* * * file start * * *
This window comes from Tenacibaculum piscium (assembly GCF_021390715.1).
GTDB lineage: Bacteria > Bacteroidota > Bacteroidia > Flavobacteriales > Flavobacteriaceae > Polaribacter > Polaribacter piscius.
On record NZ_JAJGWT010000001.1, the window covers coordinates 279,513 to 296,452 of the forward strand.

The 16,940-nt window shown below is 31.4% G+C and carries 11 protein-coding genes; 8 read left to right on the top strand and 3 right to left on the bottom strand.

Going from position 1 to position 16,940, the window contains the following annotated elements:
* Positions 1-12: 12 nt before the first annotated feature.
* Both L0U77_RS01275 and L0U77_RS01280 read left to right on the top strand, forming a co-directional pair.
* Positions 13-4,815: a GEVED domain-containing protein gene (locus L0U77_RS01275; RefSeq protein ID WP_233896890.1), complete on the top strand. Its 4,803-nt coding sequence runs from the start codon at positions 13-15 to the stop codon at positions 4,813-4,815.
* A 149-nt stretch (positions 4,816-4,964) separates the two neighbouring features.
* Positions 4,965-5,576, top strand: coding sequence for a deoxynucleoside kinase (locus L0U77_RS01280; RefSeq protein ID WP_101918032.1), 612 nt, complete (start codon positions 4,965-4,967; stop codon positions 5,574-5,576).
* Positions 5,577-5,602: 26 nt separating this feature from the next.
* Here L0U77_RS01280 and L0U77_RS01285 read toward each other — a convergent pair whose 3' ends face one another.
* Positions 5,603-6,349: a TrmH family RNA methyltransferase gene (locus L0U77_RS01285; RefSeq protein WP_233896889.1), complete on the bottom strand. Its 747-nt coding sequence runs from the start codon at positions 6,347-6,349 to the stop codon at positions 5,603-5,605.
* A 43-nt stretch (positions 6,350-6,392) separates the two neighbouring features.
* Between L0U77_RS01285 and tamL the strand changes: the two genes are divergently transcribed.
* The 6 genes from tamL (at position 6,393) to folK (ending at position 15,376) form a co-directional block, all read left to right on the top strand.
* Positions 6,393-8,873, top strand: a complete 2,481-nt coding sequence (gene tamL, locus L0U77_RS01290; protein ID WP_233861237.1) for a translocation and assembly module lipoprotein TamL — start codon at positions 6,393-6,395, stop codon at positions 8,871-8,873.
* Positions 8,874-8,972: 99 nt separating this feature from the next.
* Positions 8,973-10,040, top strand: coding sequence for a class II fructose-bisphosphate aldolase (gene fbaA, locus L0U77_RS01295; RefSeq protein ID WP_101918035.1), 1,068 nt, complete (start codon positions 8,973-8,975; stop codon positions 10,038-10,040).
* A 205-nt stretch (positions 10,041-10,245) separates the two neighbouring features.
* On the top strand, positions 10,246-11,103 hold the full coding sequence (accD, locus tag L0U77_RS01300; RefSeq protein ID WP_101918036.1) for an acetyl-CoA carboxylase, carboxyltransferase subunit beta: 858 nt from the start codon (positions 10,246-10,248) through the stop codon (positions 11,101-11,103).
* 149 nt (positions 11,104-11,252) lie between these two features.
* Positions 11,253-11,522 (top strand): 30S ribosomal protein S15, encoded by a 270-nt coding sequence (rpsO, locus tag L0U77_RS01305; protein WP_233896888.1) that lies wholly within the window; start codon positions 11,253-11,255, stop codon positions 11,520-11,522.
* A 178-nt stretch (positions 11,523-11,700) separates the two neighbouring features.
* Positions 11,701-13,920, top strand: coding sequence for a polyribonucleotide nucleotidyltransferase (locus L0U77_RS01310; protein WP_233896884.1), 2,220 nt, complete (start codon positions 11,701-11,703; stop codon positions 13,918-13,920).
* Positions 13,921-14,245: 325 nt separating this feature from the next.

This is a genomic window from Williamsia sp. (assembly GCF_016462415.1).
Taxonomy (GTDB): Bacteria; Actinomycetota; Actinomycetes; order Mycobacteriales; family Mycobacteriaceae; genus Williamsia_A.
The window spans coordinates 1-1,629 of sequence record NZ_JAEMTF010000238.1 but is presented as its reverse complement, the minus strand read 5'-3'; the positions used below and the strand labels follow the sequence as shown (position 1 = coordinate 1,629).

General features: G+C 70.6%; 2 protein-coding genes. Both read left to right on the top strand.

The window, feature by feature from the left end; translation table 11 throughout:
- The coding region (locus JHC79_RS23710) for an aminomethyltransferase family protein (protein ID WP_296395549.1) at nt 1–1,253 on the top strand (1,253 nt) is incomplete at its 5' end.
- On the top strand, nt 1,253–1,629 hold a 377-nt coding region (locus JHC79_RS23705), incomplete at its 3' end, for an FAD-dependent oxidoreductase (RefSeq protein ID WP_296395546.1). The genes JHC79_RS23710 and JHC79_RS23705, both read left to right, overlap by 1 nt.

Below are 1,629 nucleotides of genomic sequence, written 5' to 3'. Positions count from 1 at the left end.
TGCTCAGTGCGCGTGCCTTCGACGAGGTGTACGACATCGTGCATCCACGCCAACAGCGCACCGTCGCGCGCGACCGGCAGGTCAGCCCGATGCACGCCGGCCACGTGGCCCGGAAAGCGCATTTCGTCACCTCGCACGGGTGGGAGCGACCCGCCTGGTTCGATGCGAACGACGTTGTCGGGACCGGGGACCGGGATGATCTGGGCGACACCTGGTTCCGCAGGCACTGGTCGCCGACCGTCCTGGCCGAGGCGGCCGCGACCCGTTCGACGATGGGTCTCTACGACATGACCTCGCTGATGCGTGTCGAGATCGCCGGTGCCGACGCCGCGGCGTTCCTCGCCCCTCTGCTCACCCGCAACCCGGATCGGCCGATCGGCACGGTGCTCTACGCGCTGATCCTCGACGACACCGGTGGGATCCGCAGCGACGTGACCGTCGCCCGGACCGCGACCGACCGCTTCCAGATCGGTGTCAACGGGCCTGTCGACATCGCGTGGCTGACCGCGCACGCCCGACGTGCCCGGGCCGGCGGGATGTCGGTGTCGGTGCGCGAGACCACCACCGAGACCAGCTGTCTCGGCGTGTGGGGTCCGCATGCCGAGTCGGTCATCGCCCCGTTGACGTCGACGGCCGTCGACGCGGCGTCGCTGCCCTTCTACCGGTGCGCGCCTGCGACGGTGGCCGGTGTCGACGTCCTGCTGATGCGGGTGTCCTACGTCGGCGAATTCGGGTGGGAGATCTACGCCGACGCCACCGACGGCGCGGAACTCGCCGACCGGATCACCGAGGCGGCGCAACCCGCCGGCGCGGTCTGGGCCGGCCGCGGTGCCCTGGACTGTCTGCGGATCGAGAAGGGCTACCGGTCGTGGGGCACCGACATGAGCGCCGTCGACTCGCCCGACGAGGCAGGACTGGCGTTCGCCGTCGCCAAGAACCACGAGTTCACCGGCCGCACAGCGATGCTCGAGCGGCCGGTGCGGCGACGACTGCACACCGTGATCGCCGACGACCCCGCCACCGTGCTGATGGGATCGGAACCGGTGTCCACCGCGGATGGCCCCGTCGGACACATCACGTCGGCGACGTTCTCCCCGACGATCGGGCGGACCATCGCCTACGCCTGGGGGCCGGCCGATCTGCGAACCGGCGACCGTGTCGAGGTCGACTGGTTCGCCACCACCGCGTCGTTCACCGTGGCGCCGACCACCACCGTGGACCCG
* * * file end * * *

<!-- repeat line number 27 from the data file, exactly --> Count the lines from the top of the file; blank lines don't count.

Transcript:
This is a genomic window from Williamsia sp. (assembly GCF_016462415.1).